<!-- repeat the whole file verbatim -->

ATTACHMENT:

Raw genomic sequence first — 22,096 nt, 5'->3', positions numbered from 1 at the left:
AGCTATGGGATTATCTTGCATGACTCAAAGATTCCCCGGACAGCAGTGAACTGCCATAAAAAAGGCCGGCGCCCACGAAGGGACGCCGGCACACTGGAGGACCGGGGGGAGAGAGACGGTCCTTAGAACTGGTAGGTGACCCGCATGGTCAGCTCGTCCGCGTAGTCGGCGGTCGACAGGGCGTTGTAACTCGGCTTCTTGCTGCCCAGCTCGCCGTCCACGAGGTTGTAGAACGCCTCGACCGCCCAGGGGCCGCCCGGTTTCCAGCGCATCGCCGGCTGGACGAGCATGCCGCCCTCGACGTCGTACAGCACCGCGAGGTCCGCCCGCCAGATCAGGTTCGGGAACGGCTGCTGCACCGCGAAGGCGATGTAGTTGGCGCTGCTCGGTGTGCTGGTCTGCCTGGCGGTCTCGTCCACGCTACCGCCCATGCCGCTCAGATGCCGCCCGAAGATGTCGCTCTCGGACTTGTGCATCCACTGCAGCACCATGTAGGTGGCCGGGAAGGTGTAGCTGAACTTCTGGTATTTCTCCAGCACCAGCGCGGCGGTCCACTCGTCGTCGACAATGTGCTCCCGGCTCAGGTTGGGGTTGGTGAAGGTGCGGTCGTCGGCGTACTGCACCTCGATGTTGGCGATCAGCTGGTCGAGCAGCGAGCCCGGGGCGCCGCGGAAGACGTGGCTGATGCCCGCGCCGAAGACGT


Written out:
Raw genomic sequence first — 22,096 nt, 5'->3', positions numbered from 1 at the left:
AGCTATGGGATTATCTTGCATGACTCAAAGATTCCCCGGACAGCAGTGAACTGCCATAAAAAAGGCCGGCGCCCACGAAGGGACGCCGGCACACTGGAGGACCGGGGGGAGAGAGACGGTCCTTAGAACTGGTAGGTGACCCGCATGGTCAGCTCGTCCGCGTAGTCGGCGGTCGACAGGGCGTTGTAACTCGGCTTCTTGCTGCCCAGCTCGCCGTCCACGAGGTTGTAGAACGCCTCGACCGCCCAGGGGCCGCCCGGTTTCCAGCGCATCGCCGGCTGGACGAGCATGCCGCCCTCGACGTCGTACAGCACCGCGAGGTCCGCCCGCCAGATCAGGTTCGGGAACGGCTGCTGCACCGCGAAGGCGATGTAGTTGGCGCTGCTCGGTGTGCTGGTCTGCCTGGCGGTCTCGTCCACGCTACCGCCCATGCCGCTCAGATGCCGCCCGAAGATGTCGCTCTCGGACTTGTGCATCCACTGCAGCACCATGTAGGTGGCCGGGAAGGTGTAGCTGAACTTCTGGTATTTCTCCAGCACCAGCGCGGCGGTCCACTCGTCGTCGACAATGTGCTCCCGGCTCAGGTTGGGGTTGGTGAAGGTGCGGTCGTCGGCGTACTGCACCTCGATGTTGGCGATCAGCTGGTCGAGCAGCGAGCCCGGGGCGCCGCGGAAGACGTGGCTGATGCCCGCGCCGAAGACGT